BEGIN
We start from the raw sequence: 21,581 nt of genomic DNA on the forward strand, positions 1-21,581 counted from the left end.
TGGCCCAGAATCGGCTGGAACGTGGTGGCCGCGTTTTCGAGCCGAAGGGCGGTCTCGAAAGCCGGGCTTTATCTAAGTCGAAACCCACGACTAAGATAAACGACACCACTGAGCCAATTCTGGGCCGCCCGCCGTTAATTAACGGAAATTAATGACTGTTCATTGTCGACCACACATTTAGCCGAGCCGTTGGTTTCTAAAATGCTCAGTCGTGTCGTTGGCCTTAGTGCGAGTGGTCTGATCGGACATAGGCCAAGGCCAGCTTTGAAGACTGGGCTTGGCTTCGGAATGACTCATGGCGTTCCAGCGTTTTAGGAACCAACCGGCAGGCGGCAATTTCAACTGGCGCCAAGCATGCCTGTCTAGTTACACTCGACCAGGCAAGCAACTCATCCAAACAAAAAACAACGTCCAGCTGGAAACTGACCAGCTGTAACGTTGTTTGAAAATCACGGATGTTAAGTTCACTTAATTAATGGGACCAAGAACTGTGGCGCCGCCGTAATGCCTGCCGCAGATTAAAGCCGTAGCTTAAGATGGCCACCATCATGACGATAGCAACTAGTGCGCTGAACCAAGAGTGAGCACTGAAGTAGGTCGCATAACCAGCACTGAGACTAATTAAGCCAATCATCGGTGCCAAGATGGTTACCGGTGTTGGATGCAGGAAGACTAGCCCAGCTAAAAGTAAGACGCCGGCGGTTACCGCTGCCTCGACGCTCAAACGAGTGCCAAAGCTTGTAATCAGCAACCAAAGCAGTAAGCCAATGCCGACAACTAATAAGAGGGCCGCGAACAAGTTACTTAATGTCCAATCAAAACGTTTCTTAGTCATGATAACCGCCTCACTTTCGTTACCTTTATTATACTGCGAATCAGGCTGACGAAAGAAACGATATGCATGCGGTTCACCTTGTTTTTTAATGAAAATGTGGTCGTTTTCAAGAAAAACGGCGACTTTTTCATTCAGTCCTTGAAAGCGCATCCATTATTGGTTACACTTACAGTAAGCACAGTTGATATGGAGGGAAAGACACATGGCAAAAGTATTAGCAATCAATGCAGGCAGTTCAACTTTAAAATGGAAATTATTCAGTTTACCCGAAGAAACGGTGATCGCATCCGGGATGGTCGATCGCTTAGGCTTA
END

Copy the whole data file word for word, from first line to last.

We start from the raw sequence: 21,581 nt of genomic DNA on the forward strand, positions 1-21,581 counted from the left end.
TGGCCCAGAATCGGCTGGAACGTGGTGGCCGCGTTTTCGAGCCGAAGGGCGGTCTCGAAAGCCGGGCTTTATCTAAGTCGAAACCCACGACTAAGATAAACGACACCACTGAGCCAATTCTGGGCCGCCCGCCGTTAATTAACGGAAATTAATGACTGTTCATTGTCGACCACACATTTAGCCGAGCCGTTGGTTTCTAAAATGCTCAGTCGTGTCGTTGGCCTTAGTGCGAGTGGTCTGATCGGACATAGGCCAAGGCCAGCTTTGAAGACTGGGCTTGGCTTCGGAATGACTCATGGCGTTCCAGCGTTTTAGGAACCAACCGGCAGGCGGCAATTTCAACTGGCGCCAAGCATGCCTGTCTAGTTACACTCGACCAGGCAAGCAACTCATCCAAACAAAAAACAACGTCCAGCTGGAAACTGACCAGCTGTAACGTTGTTTGAAAATCACGGATGTTAAGTTCACTTAATTAATGGGACCAAGAACTGTGGCGCCGCCGTAATGCCTGCCGCAGATTAAAGCCGTAGCTTAAGATGGCCACCATCATGACGATAGCAACTAGTGCGCTGAACCAAGAGTGAGCACTGAAGTAGGTCGCATAACCAGCACTGAGACTAATTAAGCCAATCATCGGTGCCAAGATGGTTACCGGTGTTGGATGCAGGAAGACTAGCCCAGCTAAAAGTAAGACGCCGGCGGTTACCGCTGCCTCGACGCTCAAACGAGTGCCAAAGCTTGTAATCAGCAACCAAAGCAGTAAGCCAATGCCGACAACTAATAAGAGGGCCGCGAACAAGTTACTTAATGTCCAATCAAAACGTTTCTTAGTCATGATAACCGCCTCACTTTCGTTACCTTTATTATACTGCGAATCAGGCTGACGAAAGAAACGATATGCATGCGGTTCACCTTGTTTTTTAATGAAAATGTGGTCGTTTTCAAGAAAAACGGCGACTTTTTCATTCAGTCCTTGAAAGCGCATCCATTATTGGTTACACTTACAGTAAGCACAGTTGATATGGAGGGAAAGACACATGGCAAAAGTATTAGCAATCAATGCAGGCAGTTCAACTTTAAAATGGAAATTATTCAGTTTACCCGAAGAAACGGTGATCGCATCCGGGATGGTCGATCGCTTAGGCTTA